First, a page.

A fishing boat spots a great white shark




The scariest predator in the ocean is the great white shark. With movies like “Jaws” portraying giant sharks as a cold killer, human encounters could be terrifying. But for Captain Tim Noe, he will never forget the first time he saw one in the wild.

This meeting took place last Saturday when Noe was fishing more than 110 miles west of Sarasota, targeting giant grouper with clients.

“They wanted a trip to get the best personal gags, so we went deep, fishing 410-430 feet,” Noe said. “The fishing was really good. We have a 39 and 33 pound grouper gag and a 15 to 20 pound class handful. The snapper wasn’t the focus of the day, but we were done with a few anyway.

After filling a box full of fish, a fisherman had one last request. Noe pointed his 42-foot Freeman north a little for the last stop of the day.

“He wanted to try a Kitty MItchell grouper in deep water. It was our last spot and with the sea rising, there wouldn’t be much time to fish since we had about three hours back home, ”recalls Noe.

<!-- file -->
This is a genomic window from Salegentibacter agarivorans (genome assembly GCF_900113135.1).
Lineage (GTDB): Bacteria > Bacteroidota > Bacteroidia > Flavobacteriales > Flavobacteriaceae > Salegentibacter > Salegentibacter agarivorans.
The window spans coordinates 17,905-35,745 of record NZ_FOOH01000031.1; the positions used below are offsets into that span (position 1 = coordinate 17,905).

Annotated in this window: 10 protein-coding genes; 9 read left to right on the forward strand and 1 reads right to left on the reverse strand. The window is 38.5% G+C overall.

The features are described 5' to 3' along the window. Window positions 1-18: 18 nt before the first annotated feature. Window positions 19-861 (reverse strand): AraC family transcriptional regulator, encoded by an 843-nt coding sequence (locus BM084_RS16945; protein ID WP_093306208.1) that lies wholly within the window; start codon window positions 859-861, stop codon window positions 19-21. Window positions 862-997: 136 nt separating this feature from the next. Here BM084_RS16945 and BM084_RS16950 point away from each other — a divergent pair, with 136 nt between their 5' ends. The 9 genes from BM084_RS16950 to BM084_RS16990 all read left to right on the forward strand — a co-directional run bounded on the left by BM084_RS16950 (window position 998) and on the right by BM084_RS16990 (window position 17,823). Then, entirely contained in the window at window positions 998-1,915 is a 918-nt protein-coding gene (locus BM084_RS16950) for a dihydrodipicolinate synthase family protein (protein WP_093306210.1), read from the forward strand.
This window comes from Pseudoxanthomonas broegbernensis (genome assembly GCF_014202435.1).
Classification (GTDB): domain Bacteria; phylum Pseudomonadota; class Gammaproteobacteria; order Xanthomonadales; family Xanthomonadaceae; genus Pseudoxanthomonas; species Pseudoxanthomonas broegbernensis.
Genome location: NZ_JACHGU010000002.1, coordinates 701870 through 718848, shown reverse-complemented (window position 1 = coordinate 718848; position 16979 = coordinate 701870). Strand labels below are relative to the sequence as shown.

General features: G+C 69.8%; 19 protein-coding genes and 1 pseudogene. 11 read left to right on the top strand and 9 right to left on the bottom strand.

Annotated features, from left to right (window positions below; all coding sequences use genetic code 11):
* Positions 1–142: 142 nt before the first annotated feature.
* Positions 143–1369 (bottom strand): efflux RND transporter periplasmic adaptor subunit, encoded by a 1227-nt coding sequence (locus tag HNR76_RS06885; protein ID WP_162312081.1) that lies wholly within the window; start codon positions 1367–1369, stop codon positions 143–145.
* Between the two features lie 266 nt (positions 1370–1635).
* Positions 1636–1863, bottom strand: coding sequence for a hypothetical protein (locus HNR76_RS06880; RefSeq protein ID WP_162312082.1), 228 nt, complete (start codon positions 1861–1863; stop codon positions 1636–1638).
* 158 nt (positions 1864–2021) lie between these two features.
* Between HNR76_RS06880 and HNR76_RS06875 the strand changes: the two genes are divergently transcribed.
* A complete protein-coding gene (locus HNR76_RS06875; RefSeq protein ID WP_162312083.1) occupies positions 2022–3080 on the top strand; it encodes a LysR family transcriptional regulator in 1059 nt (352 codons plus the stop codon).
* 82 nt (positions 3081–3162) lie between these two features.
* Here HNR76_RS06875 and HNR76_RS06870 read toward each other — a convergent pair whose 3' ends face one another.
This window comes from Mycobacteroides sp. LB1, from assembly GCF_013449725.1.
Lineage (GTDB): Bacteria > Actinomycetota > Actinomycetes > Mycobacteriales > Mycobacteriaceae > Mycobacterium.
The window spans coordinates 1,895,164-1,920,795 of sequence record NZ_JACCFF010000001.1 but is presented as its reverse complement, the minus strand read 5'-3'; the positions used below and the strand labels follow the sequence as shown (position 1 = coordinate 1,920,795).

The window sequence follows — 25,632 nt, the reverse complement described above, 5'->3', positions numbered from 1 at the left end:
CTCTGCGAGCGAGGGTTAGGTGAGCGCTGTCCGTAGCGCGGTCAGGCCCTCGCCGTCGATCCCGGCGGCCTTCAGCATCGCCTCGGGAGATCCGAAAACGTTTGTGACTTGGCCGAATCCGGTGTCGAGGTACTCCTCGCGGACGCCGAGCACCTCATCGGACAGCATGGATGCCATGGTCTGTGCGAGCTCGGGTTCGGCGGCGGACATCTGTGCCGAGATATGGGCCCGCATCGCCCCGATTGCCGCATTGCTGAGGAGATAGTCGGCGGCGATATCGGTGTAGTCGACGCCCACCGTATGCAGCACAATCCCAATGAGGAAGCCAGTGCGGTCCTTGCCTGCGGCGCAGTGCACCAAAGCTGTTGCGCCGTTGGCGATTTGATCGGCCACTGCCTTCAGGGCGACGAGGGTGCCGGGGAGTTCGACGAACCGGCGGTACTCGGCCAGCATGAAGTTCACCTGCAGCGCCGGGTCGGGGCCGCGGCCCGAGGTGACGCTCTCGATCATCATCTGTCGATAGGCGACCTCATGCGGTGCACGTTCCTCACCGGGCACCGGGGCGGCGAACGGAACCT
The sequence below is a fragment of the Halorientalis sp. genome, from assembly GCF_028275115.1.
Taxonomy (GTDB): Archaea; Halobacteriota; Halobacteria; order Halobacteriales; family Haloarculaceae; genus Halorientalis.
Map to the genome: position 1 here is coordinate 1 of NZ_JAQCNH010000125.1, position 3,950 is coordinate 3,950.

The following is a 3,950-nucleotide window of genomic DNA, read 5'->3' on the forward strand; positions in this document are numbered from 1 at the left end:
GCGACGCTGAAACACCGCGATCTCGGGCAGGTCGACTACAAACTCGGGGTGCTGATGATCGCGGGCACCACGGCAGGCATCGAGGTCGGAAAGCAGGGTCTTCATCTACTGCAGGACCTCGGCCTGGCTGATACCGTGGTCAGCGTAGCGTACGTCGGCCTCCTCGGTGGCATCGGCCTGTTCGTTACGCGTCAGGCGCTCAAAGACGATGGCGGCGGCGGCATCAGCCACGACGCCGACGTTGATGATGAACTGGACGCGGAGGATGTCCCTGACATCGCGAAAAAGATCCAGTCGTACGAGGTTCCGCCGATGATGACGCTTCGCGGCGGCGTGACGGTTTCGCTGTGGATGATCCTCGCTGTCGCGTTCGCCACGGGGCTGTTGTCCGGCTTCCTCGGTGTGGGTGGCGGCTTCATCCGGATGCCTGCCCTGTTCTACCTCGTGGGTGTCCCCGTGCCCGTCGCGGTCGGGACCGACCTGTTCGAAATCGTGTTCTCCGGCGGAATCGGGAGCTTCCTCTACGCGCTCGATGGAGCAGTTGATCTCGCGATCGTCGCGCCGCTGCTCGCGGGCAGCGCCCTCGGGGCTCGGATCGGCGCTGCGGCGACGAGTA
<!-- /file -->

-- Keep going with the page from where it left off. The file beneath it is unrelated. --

“That’s when someone said they saw something big in the water and we all looked down.”

When Noe peeked through the choppy water, he saw a great white shark between 14 and 16 feet.

“I couldn’t believe it for a second, it was just sitting there. I grabbed my phone as soon as I could and started recording. Everyone on the boat was panicking. It only lasted about 30 seconds before it slipped.

Never feeling unsafe because of the shark’s size, Noe wondered about casting a line at him. Normally reserved for the giant grouper, it had a 14/0 reel, a steel cable and a big bonito that would have potentially worked.

“He would have been ready to go really fast. But looking back, it’s probably best not to catch this shark, ”he explained. “The sea was rising and it was getting rough. It would have been a fight that went on for hours, but if it was the start of the journey or early, yes that wouldn’t have been a question, I would love to snag one.

Great whites are not uncommon in the Gulf of Mexico. Every year, a few seem to be spotted a few kilometers from the beach. Many are tagged by satellite, allowing researchers to track them as they surface.

Ferg, an 11-foot, 6-inch, 874-pound white man, ringed in the southern Gulf on October 27.

Edithe, a nearly 1,200 pound female, was tracked at the end of April, while Unama’ki, a 15ft, 5in, 2,076 pound giant female, was tracked in the Gulf of Mexico in March of this year. Tracking can be viewed on the ocearch.org/tracker website.


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